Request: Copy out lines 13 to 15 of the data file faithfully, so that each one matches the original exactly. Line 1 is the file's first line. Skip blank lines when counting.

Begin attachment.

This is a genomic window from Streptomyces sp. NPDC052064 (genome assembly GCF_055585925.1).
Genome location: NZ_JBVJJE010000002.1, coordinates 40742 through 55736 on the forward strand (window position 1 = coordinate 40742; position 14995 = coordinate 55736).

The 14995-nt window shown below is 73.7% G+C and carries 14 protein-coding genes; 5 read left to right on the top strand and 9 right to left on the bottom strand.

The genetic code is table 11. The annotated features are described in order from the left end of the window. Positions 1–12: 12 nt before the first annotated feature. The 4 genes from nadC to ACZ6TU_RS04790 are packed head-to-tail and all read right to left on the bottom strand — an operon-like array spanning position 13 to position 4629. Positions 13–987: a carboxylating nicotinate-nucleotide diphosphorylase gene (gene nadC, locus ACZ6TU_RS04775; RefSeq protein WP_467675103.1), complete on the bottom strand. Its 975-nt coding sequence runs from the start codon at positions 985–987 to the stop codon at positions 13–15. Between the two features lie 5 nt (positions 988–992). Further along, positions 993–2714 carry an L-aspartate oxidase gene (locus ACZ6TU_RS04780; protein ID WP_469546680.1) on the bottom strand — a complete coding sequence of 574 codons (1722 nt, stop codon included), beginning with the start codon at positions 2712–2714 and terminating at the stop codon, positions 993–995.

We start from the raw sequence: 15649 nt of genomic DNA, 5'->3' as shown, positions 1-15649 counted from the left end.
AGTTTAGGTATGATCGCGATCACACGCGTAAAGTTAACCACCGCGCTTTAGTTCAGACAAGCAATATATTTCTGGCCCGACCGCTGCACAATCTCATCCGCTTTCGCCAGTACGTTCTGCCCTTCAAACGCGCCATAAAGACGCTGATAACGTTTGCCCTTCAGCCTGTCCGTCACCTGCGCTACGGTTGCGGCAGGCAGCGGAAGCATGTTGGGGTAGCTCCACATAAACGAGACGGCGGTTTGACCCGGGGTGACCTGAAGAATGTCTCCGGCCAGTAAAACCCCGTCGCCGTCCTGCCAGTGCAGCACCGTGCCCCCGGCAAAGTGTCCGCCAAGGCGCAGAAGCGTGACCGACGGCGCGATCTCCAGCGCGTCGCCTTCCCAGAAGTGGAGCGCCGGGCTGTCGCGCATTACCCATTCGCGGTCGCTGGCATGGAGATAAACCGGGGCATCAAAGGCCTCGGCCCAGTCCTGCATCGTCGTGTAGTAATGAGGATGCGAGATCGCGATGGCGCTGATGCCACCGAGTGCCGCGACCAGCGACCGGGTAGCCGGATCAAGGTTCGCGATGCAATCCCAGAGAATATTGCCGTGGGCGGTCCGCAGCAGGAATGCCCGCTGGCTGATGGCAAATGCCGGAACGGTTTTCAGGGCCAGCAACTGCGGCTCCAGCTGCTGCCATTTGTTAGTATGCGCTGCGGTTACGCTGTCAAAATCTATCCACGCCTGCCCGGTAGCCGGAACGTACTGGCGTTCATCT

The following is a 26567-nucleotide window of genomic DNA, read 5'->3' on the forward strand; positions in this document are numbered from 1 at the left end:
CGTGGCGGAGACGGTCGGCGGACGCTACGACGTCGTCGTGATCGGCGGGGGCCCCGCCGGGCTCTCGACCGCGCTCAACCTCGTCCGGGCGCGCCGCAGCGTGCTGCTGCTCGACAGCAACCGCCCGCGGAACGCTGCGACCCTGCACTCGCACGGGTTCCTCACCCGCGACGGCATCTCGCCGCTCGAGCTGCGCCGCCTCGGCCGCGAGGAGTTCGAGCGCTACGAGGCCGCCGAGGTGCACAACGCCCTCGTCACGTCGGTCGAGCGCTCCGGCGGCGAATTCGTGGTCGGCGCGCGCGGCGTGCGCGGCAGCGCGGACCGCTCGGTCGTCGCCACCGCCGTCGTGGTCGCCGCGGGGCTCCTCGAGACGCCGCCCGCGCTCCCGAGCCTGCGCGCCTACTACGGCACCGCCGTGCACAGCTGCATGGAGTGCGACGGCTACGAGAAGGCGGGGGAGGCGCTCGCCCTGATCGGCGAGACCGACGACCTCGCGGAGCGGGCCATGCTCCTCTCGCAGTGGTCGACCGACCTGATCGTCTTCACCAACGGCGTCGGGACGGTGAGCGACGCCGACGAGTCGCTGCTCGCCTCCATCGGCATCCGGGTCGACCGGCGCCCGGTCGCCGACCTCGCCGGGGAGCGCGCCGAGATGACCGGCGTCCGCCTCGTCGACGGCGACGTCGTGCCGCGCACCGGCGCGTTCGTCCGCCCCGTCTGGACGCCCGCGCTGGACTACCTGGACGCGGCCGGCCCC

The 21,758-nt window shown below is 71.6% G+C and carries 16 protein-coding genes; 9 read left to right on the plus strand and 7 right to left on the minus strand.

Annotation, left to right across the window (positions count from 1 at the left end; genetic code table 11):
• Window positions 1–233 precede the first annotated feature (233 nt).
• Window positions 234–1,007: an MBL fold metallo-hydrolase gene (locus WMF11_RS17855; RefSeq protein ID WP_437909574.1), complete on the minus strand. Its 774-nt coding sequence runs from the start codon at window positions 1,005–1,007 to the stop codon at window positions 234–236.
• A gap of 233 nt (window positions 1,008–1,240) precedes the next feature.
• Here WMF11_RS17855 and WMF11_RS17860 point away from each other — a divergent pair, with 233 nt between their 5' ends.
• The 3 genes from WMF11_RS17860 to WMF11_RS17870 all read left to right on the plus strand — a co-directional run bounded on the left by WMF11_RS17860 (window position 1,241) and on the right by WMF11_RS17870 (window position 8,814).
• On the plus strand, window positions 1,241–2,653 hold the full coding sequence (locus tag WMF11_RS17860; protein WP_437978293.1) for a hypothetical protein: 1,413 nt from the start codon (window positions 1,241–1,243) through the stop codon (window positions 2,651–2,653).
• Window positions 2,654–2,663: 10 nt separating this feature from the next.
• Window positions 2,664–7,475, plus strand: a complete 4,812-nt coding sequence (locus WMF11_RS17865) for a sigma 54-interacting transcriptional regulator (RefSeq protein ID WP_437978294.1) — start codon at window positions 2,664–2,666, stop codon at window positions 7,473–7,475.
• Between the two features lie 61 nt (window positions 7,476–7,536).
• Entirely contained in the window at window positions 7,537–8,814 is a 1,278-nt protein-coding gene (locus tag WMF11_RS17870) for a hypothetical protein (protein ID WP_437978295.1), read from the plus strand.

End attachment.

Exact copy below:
• A gap of 233 nt (window positions 1,008–1,240) precedes the next feature.
• Here WMF11_RS17855 and WMF11_RS17860 point away from each other — a divergent pair, with 233 nt between their 5' ends.
• The 3 genes from WMF11_RS17860 to WMF11_RS17870 all read left to right on the plus strand — a co-directional run bounded on the left by WMF11_RS17860 (window position 1,241) and on the right by WMF11_RS17870 (window position 8,814).